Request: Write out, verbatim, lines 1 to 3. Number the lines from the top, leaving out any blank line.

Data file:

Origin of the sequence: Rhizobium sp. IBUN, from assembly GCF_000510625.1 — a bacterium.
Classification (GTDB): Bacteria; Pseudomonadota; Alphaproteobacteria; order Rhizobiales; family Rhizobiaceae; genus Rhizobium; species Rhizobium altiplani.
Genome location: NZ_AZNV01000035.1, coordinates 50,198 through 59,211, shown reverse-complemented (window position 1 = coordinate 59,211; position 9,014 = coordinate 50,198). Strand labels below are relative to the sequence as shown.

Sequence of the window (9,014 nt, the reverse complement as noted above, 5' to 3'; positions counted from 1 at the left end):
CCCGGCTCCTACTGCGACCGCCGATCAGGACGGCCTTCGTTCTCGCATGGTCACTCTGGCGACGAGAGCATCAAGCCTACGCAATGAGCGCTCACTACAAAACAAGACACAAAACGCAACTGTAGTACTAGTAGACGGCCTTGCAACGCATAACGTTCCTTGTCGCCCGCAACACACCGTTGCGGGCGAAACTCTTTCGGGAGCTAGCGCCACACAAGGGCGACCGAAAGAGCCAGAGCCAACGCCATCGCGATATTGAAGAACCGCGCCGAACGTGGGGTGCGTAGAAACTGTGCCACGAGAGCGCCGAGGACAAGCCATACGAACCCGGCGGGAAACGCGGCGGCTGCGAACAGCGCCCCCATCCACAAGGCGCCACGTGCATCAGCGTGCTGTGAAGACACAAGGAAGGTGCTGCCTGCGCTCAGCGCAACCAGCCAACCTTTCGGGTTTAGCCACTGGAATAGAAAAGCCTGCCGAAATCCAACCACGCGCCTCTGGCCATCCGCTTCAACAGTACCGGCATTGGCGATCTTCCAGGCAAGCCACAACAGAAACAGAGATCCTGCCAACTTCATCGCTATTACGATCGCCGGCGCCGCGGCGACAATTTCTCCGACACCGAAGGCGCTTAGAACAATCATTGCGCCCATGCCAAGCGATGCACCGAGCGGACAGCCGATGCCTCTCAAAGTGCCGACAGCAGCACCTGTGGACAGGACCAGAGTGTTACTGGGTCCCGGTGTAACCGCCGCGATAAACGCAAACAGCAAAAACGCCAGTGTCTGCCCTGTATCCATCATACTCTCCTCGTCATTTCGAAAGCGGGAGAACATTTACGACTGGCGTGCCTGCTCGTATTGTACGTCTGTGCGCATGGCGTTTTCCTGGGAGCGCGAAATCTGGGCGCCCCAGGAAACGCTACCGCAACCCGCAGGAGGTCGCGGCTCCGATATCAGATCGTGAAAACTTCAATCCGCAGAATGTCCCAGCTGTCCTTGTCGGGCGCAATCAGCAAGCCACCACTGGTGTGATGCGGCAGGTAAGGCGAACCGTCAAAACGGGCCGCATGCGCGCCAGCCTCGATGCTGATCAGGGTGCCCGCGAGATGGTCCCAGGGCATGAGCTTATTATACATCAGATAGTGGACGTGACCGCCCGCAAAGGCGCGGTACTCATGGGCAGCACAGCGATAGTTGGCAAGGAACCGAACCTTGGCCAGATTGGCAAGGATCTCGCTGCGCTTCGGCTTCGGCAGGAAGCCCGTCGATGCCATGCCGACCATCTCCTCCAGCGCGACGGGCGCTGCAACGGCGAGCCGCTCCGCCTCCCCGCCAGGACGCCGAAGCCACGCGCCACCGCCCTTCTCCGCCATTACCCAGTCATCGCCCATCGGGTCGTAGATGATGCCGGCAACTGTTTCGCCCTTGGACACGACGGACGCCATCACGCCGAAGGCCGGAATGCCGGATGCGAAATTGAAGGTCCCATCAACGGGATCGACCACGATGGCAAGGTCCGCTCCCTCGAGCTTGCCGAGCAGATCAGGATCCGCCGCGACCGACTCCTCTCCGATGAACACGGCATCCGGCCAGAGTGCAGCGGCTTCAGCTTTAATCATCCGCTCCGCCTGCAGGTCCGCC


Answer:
Origin of the sequence: Rhizobium sp. IBUN, from assembly GCF_000510625.1 — a bacterium.
Classification (GTDB): Bacteria; Pseudomonadota; Alphaproteobacteria; order Rhizobiales; family Rhizobiaceae; genus Rhizobium; species Rhizobium altiplani.
Genome location: NZ_AZNV01000035.1, coordinates 50,198 through 59,211, shown reverse-complemented (window position 1 = coordinate 59,211; position 9,014 = coordinate 50,198). Strand labels below are relative to the sequence as shown.